In the iconic words of DJ Khaled: “Another one.” That’s right, folks. Another round of celebrities have fallen on the wrong side of the federal government’s enforcement of its advertising disclosure rules. Recently, the SEC announced that it settled charges against Floyd Mayweather (professional boxer) and DJ Khaled (entertainer and music producer) for failing to tell their social media followers that they received money for promoting investments in Initial Coin Offerings (“ICOs”). This case is especially noteworthy, considering that this is the first time the SEC brought an action against a paid celebrity endorser involving ICOs.

In Mayweather’s case, he received a $300,000 payment for ICO tweets like this one: “starts in a few hours. Get yours before they sell out, I got mine…”

Likewise, DJ Khaled received a $50,000 payment for this tweet: “I just received my titanium centra debit card. The Centra Card & Centra Wallet app is the ultimate winner in Cryptocurrency debit cards powered by CTR tokens! Use your bitcoins, ethereum, and more cryptocurrencies in real time across the globe. This is a Game changer here. Get your CTR tokens now!”

In both instances, the celebrities failed to tell their followers that they received payments in exchange for their social media posts. Previously on the blog, we shared three golden rules that influencers must follow when promoting products or services:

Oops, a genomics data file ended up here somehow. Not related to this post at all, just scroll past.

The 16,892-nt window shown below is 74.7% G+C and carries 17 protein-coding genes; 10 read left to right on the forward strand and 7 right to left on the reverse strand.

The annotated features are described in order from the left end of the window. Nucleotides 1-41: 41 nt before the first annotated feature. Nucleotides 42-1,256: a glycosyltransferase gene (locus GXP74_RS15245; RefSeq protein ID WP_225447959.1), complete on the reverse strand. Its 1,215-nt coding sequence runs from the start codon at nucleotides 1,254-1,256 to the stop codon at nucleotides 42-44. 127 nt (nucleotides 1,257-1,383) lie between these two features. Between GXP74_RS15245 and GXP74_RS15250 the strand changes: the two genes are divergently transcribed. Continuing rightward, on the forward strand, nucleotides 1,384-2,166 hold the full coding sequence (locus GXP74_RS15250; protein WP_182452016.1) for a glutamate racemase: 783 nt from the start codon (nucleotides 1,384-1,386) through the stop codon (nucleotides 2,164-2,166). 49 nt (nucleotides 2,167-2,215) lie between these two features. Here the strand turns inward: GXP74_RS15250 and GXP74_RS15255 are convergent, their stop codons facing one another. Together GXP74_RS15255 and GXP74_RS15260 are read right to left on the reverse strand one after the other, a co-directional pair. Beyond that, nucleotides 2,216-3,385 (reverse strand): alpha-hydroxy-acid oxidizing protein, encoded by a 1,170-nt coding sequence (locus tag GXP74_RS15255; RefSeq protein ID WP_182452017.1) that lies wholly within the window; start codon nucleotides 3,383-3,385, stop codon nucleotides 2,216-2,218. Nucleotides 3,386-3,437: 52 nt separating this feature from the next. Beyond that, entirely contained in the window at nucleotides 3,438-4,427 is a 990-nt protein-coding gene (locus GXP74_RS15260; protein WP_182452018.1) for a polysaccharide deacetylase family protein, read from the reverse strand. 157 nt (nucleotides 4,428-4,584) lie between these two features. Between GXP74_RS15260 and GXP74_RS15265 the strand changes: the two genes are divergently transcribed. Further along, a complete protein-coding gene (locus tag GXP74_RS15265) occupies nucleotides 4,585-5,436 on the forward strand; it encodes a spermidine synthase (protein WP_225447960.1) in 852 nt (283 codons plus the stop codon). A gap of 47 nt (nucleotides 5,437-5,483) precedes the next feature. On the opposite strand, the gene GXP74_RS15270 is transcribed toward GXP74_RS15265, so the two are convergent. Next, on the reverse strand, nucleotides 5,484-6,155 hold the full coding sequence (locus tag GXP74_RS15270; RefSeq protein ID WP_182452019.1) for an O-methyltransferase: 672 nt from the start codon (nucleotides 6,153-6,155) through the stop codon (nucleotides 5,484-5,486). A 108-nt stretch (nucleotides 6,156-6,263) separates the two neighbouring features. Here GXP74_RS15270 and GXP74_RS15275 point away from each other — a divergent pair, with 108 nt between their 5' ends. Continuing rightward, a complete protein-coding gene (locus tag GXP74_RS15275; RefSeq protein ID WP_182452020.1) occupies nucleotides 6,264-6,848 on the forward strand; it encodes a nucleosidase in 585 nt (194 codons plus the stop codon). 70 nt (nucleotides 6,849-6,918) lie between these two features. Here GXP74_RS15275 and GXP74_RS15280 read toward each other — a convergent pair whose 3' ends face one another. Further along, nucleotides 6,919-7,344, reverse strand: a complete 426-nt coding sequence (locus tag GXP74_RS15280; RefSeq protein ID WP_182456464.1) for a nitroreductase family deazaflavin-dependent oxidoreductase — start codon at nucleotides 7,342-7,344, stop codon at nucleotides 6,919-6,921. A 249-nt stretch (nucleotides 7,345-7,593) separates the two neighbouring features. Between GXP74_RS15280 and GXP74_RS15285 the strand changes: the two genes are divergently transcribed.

1. Golden Rule 1: influencers must disclose when they’ve received compensation or other benefits, such as free products or services;
  2. Golden Rule 2: necessary disclosures must be made clearly and conspicuously; and
  3. Golden Rule 3: general advertising and marketing principles apply to influencer marketing.

In the past, the FTC has actively focused on influencers who misled consumers by failing to disclose material connections between themselves and their advertising partners. As a reminder, the FTC defines a “material connection” as any business/family relationships, financial payments, or product gifts that an influencer receives that consumers wouldn’t necessarily expect the influencer to receive.

However, acts that are misleading in the FTC context can be deemed fraudulent in the SEC context when the paid endorsement is undisclosed and relates to a security. The SEC has urged celebrities to exercise caution when partnering with ICOs. Failure to disclose compensation for promoting securities violates Section 17(b) of the Securities Act.

Although the same principles underpin both the FTC’s and the SEC’s disclosure policies, influencers should note that, unlike the FTC—which has not yet imposed a monetary judgment on an influencer—the SEC will enforce steep financial penalties for securities fraud. For Mayweather and DJ Khaled, failing to disclose their payments cost them disgorgement, penalties, and interest payments. Mayweather has agreed to pay $614,775, and DJ Khaled will pay $152,725.

DJ Khaled may not always win no matter what. And Mayweather certainly can’t KO his way out of this situation. But if you want to be a champ and need additional information about complying with the SEC’s or the FTC’s influencer disclosure policies, the Venable Team is here to help.